The title of this event is adapted from Hillary Dodge’s 2020 book Gather ‘Round the Table: Food Literacy Programs, Resources, and Ideas for Libraries, published by American Library Association Editions. Hillary helped bring us all together!

We now want to invite you to join the conversation! The 3.5 hour event takes place on Thursday, May 12, beginning at 12 pm ET / 9 am PT.

After an orienting large group conversation with a brief keynote address from Sarah Anderson, Heritage Diets Curriculum Coordinator of Oldways, we will move into break-out rooms in which you’ll have the opportunity to converse with your colleagues about topics of interest at your library.

Learn more and sign up for this free event at this link. Share this widely! All are welcome to Gather at the Virtual Table for this important event!

Additional News

On February 24, 2022, Let’s Move in Libraries sponsored How to introduce your community to new healthy habits, featuring Erin Schmändt, library director of Michigan’s Caro Area District Library. We had a great conversation with 40 participants!

The webinar recording and the slides are now available online.

We can’t recommend this resource highly enough! Erin’s story is an inspiring example of how public librarians can get involved in promoting community health.

On March 8, Infopeople offers a free webinar on Using Neighborhood Science to Engage Your Community. You don’t want to miss this!! Los Angeles Public Library’s team has been at the forefront of using neighborhood science to spark community learning about the environment, nature, ecology, and science. The webinar description states “The first step to a sustainable environment is recognizing that environmental issues are not an abstract concept; they are all around us, endangering our health and wellbeing.” Sign up!

On February 22, Noah Lenstra published Socially Connected Communities: Solutions for Social Isolation on WebJunction. This blog post features a new report on Socially Connected Communities: Solutions for Social Isolation published by Healthy Places by Design, and the lessons from that report for public libraries. Check it out!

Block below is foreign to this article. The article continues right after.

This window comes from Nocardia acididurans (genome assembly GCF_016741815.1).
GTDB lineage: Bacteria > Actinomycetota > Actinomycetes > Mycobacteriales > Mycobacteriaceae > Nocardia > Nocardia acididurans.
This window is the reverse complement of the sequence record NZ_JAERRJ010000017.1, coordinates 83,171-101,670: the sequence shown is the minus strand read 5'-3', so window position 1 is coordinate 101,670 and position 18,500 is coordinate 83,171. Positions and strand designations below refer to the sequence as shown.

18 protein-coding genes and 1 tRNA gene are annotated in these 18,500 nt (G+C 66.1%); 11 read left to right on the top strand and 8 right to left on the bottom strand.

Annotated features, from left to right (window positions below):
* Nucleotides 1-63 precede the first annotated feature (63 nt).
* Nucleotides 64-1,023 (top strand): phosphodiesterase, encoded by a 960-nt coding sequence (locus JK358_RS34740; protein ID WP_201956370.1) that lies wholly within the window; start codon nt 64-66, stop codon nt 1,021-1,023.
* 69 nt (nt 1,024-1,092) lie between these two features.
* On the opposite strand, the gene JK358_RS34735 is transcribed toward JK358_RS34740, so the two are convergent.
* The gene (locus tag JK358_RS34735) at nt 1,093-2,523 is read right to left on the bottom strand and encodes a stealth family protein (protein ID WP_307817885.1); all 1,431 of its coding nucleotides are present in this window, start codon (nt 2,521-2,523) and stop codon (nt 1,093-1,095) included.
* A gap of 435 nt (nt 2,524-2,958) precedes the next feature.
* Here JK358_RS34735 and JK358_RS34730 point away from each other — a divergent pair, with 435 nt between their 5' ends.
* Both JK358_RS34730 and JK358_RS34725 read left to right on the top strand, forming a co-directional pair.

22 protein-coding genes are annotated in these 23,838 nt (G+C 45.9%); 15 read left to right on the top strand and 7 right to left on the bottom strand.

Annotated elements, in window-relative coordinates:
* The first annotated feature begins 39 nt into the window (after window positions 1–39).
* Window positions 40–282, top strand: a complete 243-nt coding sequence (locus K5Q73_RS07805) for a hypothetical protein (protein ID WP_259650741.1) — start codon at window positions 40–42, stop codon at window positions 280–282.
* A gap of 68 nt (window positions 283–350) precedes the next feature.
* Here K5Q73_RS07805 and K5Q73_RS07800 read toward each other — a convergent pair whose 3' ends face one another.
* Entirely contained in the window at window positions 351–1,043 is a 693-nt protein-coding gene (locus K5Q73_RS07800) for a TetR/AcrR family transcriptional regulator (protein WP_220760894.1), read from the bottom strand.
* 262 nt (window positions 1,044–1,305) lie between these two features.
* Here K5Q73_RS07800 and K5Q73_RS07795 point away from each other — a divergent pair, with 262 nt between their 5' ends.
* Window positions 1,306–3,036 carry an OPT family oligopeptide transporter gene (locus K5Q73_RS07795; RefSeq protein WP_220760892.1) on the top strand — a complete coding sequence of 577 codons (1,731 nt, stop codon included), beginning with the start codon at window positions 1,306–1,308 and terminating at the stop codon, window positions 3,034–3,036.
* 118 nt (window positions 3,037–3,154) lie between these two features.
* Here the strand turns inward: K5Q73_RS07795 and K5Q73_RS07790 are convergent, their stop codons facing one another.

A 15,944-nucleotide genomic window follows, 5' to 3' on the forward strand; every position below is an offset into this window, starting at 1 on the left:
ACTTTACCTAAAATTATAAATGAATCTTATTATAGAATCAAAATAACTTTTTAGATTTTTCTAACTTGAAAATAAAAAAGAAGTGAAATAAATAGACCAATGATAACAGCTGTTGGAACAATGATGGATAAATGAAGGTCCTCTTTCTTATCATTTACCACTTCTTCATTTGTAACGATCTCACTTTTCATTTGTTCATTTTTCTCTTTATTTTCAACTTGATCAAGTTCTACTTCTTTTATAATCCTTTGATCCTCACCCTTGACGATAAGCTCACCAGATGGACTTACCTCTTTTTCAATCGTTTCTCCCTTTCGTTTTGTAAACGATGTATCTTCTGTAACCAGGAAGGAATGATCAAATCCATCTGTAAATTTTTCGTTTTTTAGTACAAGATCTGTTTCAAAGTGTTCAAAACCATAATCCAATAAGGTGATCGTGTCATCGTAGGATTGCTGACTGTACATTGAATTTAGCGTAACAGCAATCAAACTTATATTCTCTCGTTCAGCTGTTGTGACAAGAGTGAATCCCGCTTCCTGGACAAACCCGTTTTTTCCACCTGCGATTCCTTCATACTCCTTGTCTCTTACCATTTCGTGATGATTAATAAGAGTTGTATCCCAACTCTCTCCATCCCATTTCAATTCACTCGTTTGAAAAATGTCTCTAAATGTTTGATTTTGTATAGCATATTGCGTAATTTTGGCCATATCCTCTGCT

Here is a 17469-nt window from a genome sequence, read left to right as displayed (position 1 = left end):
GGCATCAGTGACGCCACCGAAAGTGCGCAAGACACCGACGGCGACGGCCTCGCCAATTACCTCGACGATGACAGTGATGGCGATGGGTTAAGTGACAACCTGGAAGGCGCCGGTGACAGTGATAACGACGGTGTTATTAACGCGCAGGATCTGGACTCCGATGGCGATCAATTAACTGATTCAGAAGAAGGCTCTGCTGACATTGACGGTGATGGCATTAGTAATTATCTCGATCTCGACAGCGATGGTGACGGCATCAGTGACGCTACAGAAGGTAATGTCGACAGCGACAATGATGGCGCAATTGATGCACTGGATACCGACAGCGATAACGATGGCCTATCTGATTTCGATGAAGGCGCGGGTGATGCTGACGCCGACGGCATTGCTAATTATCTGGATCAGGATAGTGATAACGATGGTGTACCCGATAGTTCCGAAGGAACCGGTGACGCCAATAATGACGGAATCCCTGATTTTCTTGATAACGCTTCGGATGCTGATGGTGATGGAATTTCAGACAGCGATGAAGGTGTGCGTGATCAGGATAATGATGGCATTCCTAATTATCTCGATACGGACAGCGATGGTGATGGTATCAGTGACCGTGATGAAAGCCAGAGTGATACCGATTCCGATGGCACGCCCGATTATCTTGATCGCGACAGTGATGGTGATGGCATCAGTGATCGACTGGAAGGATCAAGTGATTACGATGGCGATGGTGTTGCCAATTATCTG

The non-profit Neighborhood Forest invites you to “consider becoming a Neighborhood Forest Coordinator and register your school, library, youth group, or organization!” Libraries in Michigan, Maine, and Ohio have already joined. Get free trees out to your community! Learn more at this link.

American Public Health Association’s Keep It Moving Challenge participants have already logged the equivalent of 122 million steps! You can help us get to 1 billion steps! To join the challenge, download the APHA Moving app available in the Apple App Store and the Google Play Store and register. Follow the directions on the challenge webpage, and check out the leaderboard!

Cobb County, Georgia, library staffer Raymond Goslow started as a teen library volunteer about six years ago before joining the staff at 18. Raymond is now on the national stage: he finished second in the Jeopardy! National College Championship. In addition to being a library rock-star in the making, Raymond also helps out with the library’s food partnerships. This video released by the library features Raymond working alongside other library staff members and community partners for a Drive-Thru Food Pantry at the library. Way to go, Raymond!!!